I pay attention to store signs in Samfya. Unlike signs in the US, these are almost exclusively hand-painted. You don’t realize it at first, but upon closer inspection it becomes clear. Sometimes if you look closely you can still see the pencil lines where the sign painter actually measured out the width, height, spaces, and serifs of each letter. No printers here! These sign painters can reproduce logos and products with amazing accuracy. I’m a typography fan and I appreciate nice signage. Most people don’t even notice it.
Beyond their excellence in artistic execution, signs in Samfya are interesting for what they say. It’s not uncommon for people to give their businesses very creative names. One store in the local Mwamfuli market is called “Sweet after Sweat”. I wonder if the owner is trying to say that the profits of this business are “sweet” after all the “sweat” he has invested. Or maybe that you need to sweat a lot before you can enjoy the sweets in his shop! A garage in Lusaka, the capitol, is called “Never Mind General Dealers.” All can figure is that the owner wants to suggest that when you purchase a vehicle or parts from him you won’t have to worry about them again. A Lupili grocery store includes the slogan, “Start with what you have” as if to say, look out, this business is just the beginning!
These clever store names, however, do not overshadow a number of businesses with manifestly theological names. A nearby by vendor has called his shop “God’s Grace”. Since the aforementioned grace is not for sale, I’m going to guess that this owner must be trying to communicate that his business is a result of the grace shown to him by the Almighty. It’s a very simple sign. In fact it follows the type style and color scheme of a national cell phone vendor. But its white letters against a bright red background are a silent testimony to the truth. God has shown this man grace. Yet another store is called “God-Given Investments”. This man, a former board member of the Samfya Bible School, was a government official years ago and has done quite well. Yet, at least with this choice of name for his store, he is declaring that what he has was given to him by God.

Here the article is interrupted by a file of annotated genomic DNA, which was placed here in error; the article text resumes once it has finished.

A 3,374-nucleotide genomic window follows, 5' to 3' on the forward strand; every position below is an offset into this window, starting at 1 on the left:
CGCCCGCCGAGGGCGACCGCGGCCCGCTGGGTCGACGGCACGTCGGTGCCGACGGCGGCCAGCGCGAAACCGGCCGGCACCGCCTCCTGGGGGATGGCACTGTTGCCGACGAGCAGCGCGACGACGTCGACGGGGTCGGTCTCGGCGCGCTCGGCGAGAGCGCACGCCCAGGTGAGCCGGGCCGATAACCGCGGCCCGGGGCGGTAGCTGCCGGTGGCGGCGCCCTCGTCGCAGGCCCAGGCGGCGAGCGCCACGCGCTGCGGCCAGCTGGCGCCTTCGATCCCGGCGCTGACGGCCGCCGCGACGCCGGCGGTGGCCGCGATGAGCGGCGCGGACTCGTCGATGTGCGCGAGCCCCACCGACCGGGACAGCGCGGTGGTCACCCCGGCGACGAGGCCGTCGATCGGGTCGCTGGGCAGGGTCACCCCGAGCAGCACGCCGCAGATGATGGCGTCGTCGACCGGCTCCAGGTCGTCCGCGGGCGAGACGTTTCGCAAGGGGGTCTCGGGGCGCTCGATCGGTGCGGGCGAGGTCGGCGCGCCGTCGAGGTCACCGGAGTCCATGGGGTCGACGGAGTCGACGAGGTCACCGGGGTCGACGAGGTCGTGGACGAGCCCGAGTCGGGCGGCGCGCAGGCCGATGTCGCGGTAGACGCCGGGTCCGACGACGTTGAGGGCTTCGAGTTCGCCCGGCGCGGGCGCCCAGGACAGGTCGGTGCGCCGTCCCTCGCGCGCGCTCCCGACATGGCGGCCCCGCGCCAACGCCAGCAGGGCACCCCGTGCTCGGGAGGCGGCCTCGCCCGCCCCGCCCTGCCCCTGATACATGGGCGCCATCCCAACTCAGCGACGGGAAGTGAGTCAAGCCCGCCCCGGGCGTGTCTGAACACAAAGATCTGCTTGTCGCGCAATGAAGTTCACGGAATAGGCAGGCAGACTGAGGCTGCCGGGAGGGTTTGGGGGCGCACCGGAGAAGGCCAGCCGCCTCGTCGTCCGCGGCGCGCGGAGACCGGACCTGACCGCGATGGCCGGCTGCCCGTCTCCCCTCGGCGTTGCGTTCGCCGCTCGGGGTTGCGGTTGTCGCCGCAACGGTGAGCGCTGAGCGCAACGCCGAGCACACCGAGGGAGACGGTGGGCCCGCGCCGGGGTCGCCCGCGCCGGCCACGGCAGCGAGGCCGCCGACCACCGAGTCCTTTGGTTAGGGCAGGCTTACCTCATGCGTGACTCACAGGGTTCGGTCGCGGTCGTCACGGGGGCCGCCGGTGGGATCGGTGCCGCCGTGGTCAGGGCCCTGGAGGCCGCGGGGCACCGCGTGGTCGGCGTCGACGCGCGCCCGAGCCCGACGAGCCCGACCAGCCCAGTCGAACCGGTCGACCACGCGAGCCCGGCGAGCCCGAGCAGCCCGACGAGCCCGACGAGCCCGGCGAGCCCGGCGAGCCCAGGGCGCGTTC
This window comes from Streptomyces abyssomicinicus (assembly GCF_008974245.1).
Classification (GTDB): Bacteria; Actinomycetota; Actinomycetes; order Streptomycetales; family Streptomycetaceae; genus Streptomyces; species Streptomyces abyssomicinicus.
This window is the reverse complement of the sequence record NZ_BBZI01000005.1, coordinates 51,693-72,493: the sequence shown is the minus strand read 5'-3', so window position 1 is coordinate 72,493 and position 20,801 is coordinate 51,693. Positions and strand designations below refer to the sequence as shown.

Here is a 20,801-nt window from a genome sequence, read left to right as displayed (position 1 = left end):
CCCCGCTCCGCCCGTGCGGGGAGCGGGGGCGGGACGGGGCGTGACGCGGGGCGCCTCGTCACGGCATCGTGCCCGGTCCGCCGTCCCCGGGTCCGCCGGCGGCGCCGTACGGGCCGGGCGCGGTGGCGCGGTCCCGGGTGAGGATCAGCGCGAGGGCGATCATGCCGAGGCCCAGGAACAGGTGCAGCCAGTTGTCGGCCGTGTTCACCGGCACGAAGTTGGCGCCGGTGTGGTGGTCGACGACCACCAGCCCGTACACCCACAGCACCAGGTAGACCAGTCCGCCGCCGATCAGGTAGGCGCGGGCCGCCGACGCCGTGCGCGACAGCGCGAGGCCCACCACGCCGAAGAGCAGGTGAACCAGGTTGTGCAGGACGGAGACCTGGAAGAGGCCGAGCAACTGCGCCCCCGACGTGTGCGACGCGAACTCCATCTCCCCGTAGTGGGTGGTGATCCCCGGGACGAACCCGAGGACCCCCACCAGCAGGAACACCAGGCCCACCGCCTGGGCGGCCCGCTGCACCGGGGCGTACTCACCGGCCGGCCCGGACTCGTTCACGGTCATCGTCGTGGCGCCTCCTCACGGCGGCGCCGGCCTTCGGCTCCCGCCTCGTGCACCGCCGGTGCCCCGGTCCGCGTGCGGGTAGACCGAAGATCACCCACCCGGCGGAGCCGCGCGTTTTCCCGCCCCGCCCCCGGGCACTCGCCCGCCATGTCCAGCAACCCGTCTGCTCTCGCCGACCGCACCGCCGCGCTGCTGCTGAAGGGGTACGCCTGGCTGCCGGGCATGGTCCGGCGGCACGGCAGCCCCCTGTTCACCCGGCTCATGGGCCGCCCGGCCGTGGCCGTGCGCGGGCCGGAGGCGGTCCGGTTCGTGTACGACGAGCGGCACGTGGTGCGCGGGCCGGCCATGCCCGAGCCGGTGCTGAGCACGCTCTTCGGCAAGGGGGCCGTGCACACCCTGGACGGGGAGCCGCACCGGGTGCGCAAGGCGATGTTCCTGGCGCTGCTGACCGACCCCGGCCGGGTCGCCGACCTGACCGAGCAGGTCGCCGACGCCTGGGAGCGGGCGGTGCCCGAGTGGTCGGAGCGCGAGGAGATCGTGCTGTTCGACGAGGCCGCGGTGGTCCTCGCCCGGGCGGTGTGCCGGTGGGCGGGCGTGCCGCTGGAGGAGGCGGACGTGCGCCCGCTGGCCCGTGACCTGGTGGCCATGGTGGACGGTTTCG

Now you must understand that Zambia is a Christian nation. This fact is enshrined in the national constitution which says, “We the people of Zambia…declare the Republic a Christian nation…” Because of this fact Zambian Christians enjoy freedom to worship and are not persecuted. That said, I guess its possible that giving a business a theological name is just de rigure, kind of like going to church in some parts of the US. But I suspect that the real beauty of these theologically themed, hand-painted signs the fact that they truly are testimonies, silent witnesses, to God and his grace.
PS. We are all well. The honeymoon is over and we have settled down to the fact that we will be here for a while. Our kids miss their friends. We do too! That said we have settled into a routine and are glad to be here. Tomorrow I will travel with two faculty members to Luela to visit some graduates and local church leaders. It will be an overnight trip. On Monday we will all travel to an island in the middle of Lake Bangweulu to help paint a school.